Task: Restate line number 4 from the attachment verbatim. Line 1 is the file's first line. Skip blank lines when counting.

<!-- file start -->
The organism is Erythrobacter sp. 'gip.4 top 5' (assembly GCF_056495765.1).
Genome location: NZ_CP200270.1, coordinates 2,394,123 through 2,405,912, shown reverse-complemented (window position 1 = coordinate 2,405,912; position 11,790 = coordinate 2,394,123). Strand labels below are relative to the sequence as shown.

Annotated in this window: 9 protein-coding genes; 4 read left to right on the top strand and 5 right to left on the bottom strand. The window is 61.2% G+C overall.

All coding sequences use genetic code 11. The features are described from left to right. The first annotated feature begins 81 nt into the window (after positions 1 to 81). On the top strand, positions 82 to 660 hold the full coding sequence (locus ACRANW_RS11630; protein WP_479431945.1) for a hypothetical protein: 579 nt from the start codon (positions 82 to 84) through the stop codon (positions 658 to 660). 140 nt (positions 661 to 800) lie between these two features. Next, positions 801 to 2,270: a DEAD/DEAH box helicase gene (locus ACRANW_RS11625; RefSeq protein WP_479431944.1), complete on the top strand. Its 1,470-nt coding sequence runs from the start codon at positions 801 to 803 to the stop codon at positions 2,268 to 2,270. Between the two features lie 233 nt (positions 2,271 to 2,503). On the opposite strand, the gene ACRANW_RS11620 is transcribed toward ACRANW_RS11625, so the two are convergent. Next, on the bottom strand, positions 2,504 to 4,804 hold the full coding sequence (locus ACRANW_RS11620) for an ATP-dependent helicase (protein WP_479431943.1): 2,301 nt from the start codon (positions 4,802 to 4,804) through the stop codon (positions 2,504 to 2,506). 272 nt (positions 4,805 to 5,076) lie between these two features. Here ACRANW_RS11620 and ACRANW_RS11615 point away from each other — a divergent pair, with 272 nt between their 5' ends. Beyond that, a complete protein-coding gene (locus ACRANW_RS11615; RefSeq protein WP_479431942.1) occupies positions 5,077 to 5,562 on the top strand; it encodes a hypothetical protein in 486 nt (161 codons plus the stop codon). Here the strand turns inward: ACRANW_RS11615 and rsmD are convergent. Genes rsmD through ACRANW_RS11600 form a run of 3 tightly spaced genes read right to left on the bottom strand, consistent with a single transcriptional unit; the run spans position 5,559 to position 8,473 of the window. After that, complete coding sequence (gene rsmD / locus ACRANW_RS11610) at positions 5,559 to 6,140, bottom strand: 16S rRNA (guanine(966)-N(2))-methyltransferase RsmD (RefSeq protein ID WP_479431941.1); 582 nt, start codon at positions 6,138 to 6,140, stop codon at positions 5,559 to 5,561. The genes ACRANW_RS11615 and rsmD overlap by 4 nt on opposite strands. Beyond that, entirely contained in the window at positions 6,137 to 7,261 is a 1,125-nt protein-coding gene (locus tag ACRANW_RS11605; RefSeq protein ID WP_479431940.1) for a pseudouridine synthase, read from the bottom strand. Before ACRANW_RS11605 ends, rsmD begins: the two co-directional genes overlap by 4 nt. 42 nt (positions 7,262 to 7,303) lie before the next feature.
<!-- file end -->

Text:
All coding sequences use genetic code 11. The features are described from left to right. The first annotated feature begins 81 nt into the window (after positions 1 to 81). On the top strand, positions 82 to 660 hold the full coding sequence (locus ACRANW_RS11630; protein WP_479431945.1) for a hypothetical protein: 579 nt from the start codon (positions 82 to 84) through the stop codon (positions 658 to 660). 140 nt (positions 661 to 800) lie between these two features. Next, positions 801 to 2,270: a DEAD/DEAH box helicase gene (locus ACRANW_RS11625; RefSeq protein WP_479431944.1), complete on the top strand. Its 1,470-nt coding sequence runs from the start codon at positions 801 to 803 to the stop codon at positions 2,268 to 2,270. Between the two features lie 233 nt (positions 2,271 to 2,503). On the opposite strand, the gene ACRANW_RS11620 is transcribed toward ACRANW_RS11625, so the two are convergent. Next, on the bottom strand, positions 2,504 to 4,804 hold the full coding sequence (locus ACRANW_RS11620) for an ATP-dependent helicase (protein WP_479431943.1): 2,301 nt from the start codon (positions 4,802 to 4,804) through the stop codon (positions 2,504 to 2,506). 272 nt (positions 4,805 to 5,076) lie between these two features. Here ACRANW_RS11620 and ACRANW_RS11615 point away from each other — a divergent pair, with 272 nt between their 5' ends. Beyond that, a complete protein-coding gene (locus ACRANW_RS11615; RefSeq protein WP_479431942.1) occupies positions 5,077 to 5,562 on the top strand; it encodes a hypothetical protein in 486 nt (161 codons plus the stop codon). Here the strand turns inward: ACRANW_RS11615 and rsmD are convergent. Genes rsmD through ACRANW_RS11600 form a run of 3 tightly spaced genes read right to left on the bottom strand, consistent with a single transcriptional unit; the run spans position 5,559 to position 8,473 of the window. After that, complete coding sequence (gene rsmD / locus ACRANW_RS11610) at positions 5,559 to 6,140, bottom strand: 16S rRNA (guanine(966)-N(2))-methyltransferase RsmD (RefSeq protein ID WP_479431941.1); 582 nt, start codon at positions 6,138 to 6,140, stop codon at positions 5,559 to 5,561. The genes ACRANW_RS11615 and rsmD overlap by 4 nt on opposite strands. Beyond that, entirely contained in the window at positions 6,137 to 7,261 is a 1,125-nt protein-coding gene (locus tag ACRANW_RS11605; RefSeq protein ID WP_479431940.1) for a pseudouridine synthase, read from the bottom strand. Before ACRANW_RS11605 ends, rsmD begins: the two co-directional genes overlap by 4 nt. 42 nt (positions 7,262 to 7,303) lie before the next feature.